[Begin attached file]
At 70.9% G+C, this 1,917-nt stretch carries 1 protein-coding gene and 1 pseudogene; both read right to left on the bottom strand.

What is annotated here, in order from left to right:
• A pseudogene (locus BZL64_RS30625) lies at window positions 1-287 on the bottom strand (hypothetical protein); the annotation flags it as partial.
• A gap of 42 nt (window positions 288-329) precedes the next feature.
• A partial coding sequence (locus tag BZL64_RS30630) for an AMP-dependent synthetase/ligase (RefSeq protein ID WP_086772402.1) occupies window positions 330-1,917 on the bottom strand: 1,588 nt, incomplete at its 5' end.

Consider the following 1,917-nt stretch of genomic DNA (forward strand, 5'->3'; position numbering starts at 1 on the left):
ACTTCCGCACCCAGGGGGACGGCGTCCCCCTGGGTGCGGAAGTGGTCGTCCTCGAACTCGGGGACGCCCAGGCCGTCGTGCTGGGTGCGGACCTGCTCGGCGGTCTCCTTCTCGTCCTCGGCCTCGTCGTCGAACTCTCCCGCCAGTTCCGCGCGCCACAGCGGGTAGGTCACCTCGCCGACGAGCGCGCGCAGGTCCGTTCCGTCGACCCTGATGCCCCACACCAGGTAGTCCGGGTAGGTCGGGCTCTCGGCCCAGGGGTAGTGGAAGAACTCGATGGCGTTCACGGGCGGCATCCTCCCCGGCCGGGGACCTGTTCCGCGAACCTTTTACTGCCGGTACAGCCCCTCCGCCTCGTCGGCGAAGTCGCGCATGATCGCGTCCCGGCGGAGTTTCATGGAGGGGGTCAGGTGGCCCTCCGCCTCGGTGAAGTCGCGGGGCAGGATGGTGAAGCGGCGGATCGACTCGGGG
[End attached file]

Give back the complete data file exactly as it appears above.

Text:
At 70.9% G+C, this 1,917-nt stretch carries 1 protein-coding gene and 1 pseudogene; both read right to left on the bottom strand.

What is annotated here, in order from left to right:
• A pseudogene (locus BZL64_RS30625) lies at window positions 1-287 on the bottom strand (hypothetical protein); the annotation flags it as partial.
• A gap of 42 nt (window positions 288-329) precedes the next feature.
• A partial coding sequence (locus tag BZL64_RS30630) for an AMP-dependent synthetase/ligase (RefSeq protein ID WP_086772402.1) occupies window positions 330-1,917 on the bottom strand: 1,588 nt, incomplete at its 5' end.

Consider the following 1,917-nt stretch of genomic DNA (forward strand, 5'->3'; position numbering starts at 1 on the left):
ACTTCCGCACCCAGGGGGACGGCGTCCCCCTGGGTGCGGAAGTGGTCGTCCTCGAACTCGGGGACGCCCAGGCCGTCGTGCTGGGTGCGGACCTGCTCGGCGGTCTCCTTCTCGTCCTCGGCCTCGTCGTCGAACTCTCCCGCCAGTTCCGCGCGCCACAGCGGGTAGGTCACCTCGCCGACGAGCGCGCGCAGGTCCGTTCCGTCGACCCTGATGCCCCACACCAGGTAGTCCGGGTAGGTCGGGCTCTCGGCCCAGGGGTAGTGGAAGAACTCGATGGCGTTCACGGGCGGCATCCTCCCCGGCCGGGGACCTGTTCCGCGAACCTTTTACTGCCGGTACAGCCCCTCCGCCTCGTCGGCGAAGTCGCGCATGATCGCGTCCCGGCGGAGTTTCATGGAGGGGGTCAGGTGGCCCTCCGCCTCGGTGAAGTCGCGGGGCAGGATGGTGAAGCGGCGGATCGACTCGGGG